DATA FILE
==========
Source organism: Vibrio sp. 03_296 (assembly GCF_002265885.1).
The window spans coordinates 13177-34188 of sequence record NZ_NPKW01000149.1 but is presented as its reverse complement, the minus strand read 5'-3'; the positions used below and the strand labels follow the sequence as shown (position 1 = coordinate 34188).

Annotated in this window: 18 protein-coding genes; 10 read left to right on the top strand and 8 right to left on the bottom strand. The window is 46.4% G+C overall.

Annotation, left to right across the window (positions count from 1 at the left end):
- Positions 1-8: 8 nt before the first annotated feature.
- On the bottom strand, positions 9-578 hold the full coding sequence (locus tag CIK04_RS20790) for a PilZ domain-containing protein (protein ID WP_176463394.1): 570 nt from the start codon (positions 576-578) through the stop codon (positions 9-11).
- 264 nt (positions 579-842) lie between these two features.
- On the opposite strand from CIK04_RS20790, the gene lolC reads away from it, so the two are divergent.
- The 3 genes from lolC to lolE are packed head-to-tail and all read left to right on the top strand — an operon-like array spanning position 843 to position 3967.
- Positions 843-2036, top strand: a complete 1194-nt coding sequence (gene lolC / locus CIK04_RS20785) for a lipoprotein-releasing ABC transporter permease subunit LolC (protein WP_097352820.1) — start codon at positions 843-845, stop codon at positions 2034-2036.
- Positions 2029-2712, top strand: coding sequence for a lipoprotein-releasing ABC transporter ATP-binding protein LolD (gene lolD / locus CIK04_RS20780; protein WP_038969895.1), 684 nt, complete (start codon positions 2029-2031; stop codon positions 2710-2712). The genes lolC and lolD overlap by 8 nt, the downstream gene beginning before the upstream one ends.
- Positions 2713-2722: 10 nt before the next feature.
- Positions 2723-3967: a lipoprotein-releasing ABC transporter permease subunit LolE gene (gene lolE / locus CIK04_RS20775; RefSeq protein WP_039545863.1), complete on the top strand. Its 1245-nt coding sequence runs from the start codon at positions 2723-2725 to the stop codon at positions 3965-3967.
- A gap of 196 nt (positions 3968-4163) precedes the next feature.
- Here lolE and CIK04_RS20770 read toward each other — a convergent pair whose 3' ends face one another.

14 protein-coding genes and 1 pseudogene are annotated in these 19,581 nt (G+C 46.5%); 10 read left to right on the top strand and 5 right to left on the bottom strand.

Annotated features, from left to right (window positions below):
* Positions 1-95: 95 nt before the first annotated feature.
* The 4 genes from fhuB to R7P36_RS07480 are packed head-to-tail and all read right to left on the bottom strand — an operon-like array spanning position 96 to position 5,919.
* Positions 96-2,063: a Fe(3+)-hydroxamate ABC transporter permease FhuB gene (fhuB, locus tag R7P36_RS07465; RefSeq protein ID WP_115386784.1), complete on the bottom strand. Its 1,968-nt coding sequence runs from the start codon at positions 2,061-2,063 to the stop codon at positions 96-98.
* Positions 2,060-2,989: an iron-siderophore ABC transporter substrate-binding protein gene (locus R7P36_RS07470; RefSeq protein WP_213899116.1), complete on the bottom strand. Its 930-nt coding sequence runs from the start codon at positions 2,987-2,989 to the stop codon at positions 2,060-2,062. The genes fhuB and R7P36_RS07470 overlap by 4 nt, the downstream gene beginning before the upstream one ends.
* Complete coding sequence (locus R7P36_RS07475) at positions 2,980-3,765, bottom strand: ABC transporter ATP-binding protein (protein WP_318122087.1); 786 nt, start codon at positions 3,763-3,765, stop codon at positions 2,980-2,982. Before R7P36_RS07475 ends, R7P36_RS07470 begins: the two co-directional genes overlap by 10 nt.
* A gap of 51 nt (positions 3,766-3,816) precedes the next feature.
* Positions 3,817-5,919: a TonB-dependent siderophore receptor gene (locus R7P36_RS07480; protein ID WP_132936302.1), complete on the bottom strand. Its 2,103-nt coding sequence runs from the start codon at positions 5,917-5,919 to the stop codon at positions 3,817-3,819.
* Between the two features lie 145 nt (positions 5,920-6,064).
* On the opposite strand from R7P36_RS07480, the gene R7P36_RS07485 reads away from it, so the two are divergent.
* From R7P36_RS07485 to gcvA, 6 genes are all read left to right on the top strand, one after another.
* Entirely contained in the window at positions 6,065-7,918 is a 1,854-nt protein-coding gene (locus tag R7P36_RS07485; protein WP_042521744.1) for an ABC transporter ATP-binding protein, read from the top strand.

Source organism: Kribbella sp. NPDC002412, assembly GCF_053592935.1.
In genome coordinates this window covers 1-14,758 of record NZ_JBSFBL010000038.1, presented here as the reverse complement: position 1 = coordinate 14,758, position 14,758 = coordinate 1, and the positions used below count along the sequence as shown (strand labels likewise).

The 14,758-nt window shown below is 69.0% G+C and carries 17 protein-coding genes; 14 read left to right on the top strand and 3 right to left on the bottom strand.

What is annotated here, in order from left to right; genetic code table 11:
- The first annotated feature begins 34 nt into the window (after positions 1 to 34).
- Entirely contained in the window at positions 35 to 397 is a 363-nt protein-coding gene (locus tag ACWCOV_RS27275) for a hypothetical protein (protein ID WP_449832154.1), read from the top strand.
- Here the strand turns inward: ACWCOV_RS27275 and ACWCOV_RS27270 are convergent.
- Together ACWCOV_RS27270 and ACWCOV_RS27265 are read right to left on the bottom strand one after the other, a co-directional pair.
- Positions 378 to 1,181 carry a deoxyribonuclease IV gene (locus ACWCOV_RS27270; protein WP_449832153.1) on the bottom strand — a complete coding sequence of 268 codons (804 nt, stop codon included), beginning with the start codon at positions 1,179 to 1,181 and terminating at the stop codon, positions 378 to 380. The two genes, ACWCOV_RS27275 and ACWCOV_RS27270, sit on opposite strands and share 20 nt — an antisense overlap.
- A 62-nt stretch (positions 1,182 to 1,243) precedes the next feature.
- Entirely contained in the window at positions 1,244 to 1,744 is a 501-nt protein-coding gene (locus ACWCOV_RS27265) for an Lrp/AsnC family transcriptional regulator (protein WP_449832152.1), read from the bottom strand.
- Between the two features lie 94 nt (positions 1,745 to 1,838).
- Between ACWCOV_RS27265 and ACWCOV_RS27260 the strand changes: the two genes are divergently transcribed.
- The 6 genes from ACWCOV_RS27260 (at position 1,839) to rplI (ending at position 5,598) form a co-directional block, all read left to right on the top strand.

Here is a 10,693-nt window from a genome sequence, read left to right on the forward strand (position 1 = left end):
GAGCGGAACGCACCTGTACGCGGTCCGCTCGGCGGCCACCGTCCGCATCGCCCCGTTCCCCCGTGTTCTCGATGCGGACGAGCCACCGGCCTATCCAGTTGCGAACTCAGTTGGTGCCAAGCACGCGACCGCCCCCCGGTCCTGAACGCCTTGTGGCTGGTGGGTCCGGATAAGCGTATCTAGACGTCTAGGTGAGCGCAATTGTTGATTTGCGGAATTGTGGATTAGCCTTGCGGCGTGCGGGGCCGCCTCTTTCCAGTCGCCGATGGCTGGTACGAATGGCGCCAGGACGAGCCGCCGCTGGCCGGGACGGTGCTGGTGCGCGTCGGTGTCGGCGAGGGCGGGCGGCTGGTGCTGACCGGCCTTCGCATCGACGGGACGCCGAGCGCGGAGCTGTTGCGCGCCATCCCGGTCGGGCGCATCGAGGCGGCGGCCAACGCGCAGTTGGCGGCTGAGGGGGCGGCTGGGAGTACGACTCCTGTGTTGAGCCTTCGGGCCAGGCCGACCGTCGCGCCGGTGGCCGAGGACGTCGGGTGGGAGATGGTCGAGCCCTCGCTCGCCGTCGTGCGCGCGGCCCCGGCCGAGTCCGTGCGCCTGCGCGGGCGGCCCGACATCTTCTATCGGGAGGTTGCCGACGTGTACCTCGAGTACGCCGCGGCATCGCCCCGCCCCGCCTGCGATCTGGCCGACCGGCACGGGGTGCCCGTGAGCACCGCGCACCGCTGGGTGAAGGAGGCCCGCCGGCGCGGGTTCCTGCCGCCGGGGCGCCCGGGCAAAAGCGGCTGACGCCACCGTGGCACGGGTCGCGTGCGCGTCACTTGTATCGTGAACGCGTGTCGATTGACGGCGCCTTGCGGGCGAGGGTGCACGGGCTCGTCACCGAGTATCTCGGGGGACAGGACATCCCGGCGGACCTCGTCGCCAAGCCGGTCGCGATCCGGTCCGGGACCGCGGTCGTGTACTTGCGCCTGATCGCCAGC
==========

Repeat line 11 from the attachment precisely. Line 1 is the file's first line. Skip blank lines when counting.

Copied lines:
- Positions 2029-2712, top strand: coding sequence for a lipoprotein-releasing ABC transporter ATP-binding protein LolD (gene lolD / locus CIK04_RS20780; protein WP_038969895.1), 684 nt, complete (start codon positions 2029-2031; stop codon positions 2710-2712). The genes lolC and lolD overlap by 8 nt, the downstream gene beginning before the upstream one ends.